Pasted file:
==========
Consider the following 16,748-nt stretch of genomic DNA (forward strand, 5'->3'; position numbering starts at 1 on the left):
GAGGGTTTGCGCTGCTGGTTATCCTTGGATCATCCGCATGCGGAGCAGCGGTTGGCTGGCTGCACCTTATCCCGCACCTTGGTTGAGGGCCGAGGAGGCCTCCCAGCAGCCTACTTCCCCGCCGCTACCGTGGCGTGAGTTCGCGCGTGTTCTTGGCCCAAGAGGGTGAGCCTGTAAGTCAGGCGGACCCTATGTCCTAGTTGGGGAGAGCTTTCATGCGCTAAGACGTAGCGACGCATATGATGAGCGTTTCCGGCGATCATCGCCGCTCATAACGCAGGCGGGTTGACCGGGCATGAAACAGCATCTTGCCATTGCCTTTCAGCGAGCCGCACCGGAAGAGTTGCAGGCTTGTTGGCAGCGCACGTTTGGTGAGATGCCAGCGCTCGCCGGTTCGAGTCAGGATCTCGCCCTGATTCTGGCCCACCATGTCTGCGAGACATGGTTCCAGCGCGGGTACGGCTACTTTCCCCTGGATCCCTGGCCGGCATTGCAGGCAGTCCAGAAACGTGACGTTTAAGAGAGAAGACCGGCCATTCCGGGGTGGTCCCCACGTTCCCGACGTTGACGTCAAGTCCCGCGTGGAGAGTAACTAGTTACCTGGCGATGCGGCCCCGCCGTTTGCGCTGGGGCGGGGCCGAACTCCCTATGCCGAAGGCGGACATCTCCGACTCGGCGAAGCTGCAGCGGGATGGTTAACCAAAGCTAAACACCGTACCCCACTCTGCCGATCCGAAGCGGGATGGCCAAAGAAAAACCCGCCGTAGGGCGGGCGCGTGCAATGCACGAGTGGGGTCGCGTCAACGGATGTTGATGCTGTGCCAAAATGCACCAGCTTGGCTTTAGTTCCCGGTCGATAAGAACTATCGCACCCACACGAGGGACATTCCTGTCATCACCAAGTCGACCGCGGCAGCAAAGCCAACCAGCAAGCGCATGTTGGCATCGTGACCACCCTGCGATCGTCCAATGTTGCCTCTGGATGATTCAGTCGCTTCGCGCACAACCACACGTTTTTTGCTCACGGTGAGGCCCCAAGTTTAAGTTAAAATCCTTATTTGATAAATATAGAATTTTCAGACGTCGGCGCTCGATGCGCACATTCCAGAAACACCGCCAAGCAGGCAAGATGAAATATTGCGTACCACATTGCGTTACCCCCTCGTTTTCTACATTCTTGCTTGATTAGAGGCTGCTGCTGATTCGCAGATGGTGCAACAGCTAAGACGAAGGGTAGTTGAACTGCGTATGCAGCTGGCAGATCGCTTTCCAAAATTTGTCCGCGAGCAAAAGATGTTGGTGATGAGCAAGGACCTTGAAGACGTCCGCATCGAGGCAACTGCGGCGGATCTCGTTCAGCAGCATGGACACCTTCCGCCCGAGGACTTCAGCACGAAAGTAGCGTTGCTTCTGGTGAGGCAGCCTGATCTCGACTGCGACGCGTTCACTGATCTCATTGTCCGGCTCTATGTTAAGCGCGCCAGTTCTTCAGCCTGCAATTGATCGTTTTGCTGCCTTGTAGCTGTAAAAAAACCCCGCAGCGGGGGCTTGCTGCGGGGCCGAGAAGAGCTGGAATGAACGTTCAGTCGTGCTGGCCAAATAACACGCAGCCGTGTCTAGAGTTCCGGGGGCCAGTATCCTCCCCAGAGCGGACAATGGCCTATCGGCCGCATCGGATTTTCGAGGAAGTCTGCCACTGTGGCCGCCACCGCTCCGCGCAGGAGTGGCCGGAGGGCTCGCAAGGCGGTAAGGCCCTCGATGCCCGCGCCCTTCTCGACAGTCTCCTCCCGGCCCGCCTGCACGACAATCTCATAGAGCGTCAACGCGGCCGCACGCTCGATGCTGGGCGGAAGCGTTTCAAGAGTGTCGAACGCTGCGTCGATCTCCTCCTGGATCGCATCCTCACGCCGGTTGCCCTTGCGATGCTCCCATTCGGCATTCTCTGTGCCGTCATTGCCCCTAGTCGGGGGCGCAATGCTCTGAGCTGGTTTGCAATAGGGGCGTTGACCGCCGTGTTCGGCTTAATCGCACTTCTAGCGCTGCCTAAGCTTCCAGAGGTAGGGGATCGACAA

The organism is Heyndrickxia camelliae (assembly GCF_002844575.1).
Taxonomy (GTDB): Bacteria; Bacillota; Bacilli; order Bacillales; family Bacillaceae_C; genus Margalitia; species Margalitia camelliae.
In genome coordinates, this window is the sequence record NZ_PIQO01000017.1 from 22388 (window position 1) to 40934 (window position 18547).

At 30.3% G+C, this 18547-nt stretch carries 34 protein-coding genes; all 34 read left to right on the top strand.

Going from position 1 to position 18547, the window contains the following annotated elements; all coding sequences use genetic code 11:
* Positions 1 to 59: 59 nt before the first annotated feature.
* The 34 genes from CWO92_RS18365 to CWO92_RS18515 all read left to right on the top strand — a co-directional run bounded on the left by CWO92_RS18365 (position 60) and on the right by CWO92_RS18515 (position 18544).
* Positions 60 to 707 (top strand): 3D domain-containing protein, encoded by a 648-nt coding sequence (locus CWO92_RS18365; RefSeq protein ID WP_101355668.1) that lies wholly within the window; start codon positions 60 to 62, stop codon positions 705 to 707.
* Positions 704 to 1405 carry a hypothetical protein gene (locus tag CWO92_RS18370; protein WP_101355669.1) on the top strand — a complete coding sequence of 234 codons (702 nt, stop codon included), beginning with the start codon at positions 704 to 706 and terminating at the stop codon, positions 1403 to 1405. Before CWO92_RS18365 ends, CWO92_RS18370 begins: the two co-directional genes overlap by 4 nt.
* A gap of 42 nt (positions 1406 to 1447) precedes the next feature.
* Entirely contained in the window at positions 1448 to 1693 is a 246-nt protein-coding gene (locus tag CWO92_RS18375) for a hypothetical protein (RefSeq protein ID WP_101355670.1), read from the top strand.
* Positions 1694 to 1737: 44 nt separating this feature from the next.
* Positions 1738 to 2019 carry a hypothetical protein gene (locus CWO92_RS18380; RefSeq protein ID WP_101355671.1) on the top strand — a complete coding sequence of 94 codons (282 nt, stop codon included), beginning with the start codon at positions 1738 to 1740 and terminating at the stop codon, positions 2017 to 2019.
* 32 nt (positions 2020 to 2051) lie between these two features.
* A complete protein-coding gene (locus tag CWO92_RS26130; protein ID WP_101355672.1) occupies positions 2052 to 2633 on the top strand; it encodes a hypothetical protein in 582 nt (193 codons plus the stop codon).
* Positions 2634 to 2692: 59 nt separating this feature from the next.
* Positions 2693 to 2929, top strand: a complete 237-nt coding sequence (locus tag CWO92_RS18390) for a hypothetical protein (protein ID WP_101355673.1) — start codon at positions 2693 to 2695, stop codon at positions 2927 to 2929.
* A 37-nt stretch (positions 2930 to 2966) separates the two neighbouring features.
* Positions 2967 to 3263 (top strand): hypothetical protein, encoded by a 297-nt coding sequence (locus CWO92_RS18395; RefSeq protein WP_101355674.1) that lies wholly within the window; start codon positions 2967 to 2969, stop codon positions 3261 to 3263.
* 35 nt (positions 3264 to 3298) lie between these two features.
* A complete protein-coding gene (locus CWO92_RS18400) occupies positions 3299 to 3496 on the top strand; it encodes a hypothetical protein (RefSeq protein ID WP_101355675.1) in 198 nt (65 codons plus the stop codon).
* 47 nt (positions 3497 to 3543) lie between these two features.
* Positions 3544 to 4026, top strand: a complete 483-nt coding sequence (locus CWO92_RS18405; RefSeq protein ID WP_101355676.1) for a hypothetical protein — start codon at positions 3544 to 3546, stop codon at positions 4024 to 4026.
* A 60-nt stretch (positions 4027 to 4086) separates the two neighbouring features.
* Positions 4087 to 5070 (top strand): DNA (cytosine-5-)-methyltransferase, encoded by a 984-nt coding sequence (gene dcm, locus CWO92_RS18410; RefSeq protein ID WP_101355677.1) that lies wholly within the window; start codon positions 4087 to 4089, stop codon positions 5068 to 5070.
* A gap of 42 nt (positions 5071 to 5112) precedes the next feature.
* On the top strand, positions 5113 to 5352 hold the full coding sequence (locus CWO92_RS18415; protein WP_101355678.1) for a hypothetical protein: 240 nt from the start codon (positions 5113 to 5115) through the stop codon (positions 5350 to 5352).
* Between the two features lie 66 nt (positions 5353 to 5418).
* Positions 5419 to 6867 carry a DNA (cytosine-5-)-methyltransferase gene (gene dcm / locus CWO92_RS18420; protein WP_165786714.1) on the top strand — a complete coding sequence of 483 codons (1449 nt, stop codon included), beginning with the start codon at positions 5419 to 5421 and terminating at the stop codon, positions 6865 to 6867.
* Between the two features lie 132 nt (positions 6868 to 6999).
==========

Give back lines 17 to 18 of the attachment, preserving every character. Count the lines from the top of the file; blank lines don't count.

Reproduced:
* A complete protein-coding gene (locus tag CWO92_RS26130; protein ID WP_101355672.1) occupies positions 2052 to 2633 on the top strand; it encodes a hypothetical protein in 582 nt (193 codons plus the stop codon).
* Positions 2634 to 2692: 59 nt separating this feature from the next.